Finally, there are the endless rounds of action sequences responsible for the PG rating that Disney so proudly brandishes. Strangely, the explosions and gunnings seem designed for just the kind of audience that wouldn't be caught dead in a Disney movie, and they're too frenetic and intense for the small fry who watched Disney's Lilo & Stitch go through their paces a few months ago.

As usual, the voicework sports a mean pedigree, but other than the PC captain (Emma Thompson!), it doesn't amount too much. David Hyde Pierce does the same bumbling-pedantic routine that has served him for the past decade on "Frasier." And manic comic Martin Short voices a verbose robot that seems a deliberate attempt to irritate the audience even more than the new Jim Hawkins.

Disney seems to be at a crossroads these days. Their previous attempt at erudition, Atlantis: The Lost Empire, at least had a decent story, but then, Treasure Planet did too, before it got all Star Wars on us. In light of the many recent animated films that are leagues away from this drek, Disney looks to be following trends instead of making them.

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Cartoon Comments:

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Treasure Planet

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Even though a popular classic was chosen for creating a cartoon movie ('Treasure Island', by Robert Louis Stevenson) the result was a little disappointing, mainly because of the extreme space setting used. The original story took place at the...  (read more)

8 of 48 people found this comment useful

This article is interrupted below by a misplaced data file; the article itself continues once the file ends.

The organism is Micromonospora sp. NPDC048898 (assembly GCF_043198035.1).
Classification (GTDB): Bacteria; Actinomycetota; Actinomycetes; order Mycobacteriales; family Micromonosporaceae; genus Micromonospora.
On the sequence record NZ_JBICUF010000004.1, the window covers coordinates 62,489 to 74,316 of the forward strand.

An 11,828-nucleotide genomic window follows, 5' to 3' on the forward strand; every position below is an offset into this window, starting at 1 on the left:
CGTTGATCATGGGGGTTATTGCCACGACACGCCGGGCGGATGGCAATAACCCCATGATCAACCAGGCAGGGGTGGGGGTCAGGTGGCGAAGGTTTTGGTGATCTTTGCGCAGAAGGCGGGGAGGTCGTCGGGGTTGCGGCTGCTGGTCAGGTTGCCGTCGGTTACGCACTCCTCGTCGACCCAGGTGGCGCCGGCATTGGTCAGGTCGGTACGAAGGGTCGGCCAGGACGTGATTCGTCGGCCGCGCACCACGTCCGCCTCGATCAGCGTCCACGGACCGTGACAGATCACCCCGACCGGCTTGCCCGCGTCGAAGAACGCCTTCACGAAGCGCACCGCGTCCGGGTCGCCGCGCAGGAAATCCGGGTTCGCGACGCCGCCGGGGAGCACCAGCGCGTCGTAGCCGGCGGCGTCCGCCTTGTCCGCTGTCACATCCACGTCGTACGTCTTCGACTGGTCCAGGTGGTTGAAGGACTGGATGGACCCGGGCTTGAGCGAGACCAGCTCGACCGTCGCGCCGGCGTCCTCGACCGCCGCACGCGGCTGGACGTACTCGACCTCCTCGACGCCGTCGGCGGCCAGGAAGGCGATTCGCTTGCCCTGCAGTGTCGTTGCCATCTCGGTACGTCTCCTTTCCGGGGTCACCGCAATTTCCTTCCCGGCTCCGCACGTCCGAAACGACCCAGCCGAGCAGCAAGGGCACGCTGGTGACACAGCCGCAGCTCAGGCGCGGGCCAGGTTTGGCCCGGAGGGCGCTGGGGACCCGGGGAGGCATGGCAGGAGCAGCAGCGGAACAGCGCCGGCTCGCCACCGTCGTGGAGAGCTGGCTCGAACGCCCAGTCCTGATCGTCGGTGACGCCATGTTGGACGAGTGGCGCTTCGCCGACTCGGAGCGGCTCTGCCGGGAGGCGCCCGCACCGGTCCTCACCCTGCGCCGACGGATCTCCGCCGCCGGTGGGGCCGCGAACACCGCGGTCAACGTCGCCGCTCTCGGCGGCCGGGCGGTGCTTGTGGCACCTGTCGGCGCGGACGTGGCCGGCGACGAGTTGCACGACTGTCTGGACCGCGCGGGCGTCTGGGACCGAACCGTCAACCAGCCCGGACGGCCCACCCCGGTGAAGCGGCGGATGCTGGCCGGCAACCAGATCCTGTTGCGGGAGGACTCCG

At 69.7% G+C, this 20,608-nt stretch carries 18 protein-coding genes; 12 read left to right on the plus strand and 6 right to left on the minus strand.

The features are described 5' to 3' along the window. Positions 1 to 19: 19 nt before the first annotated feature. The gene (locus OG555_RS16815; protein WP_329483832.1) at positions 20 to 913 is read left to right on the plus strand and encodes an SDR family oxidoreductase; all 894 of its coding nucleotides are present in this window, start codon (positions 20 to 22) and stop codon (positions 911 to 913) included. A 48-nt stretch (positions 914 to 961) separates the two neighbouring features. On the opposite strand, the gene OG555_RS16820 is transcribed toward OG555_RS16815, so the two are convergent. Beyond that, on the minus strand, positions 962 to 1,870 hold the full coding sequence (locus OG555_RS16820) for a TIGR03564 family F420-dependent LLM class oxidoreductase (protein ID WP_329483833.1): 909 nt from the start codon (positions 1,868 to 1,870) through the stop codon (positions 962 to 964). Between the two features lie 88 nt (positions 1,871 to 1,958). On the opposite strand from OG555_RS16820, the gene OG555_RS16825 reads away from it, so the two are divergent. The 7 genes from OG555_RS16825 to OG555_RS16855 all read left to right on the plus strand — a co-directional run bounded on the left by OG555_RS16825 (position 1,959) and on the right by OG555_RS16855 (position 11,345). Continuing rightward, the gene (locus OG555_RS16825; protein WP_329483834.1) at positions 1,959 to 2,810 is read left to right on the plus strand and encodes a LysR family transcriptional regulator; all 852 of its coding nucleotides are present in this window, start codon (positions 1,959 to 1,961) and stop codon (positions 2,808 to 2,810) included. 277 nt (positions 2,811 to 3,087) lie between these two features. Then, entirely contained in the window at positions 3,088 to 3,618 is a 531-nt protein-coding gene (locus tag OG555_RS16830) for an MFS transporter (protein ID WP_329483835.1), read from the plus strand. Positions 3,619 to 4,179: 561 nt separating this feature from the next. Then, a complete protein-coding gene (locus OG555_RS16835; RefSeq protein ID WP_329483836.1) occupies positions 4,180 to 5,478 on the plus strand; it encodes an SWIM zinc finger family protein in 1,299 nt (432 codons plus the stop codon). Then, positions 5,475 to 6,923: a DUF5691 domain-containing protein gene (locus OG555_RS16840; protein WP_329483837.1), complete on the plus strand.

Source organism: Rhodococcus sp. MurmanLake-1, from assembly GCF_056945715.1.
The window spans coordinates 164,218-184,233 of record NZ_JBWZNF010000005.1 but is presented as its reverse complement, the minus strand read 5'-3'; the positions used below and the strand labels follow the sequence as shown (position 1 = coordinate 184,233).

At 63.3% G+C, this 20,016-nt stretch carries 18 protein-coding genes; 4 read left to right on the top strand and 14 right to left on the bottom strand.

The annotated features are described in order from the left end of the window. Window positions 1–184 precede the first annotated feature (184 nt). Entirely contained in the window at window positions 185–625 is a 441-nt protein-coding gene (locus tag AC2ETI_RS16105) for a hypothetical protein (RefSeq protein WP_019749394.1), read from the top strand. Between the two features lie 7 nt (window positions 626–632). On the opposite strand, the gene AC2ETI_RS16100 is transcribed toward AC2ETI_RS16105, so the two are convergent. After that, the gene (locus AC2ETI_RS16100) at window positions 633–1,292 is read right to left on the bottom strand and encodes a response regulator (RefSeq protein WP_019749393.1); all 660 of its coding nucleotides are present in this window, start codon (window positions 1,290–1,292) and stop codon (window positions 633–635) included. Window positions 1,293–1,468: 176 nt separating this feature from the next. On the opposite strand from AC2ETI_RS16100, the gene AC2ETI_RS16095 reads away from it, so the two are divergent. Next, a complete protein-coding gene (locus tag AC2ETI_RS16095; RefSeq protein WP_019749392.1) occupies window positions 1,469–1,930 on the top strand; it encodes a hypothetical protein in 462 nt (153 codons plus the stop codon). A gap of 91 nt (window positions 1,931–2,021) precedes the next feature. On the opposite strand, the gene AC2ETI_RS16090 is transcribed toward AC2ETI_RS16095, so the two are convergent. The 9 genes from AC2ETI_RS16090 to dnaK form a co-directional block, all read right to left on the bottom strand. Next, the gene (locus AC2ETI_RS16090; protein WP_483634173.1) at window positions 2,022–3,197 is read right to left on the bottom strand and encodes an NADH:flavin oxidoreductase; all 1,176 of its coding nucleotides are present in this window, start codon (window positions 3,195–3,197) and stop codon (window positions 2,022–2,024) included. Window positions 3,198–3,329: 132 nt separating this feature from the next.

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Treasure Planet

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Yikes! One of the most nauseatingly painful piles of mouse vomit I've ever had the misfortune of being forced to sit through. The elaborate computer visuals do not make up for the annoying and pointless characters in a hacked-out...  (read more)

2 of 42 people found this comment useful
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Treasure Planet

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Get ready to buckle up with space shattering secret. A secret of a whole planet filled with the treasures of a million star systems and only one boy named Jim Hawkins was the only map.

This adeptation of the story of 'TREASURE ISLAND'...  (read more)

4 of 53 people found this comment useful
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Treasure Planet

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This movie promised much, but its' delivery was alittle flat. The movie's technology was too tied to its' eighteenth century origins and was way too hard to believe. This could have been overcome, however if the writing had been better. But...  (read more)

1 of 30 people found this comment useful
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Treasure Planet

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i also saw tha teaser trailer (june 21, 2002) and was compelled to know more about Treasure Planet. i also think its a great idea to turn a classic book into a cool movie!!! cant wait till nov...  (read more)

3 of 30 people found this comment useful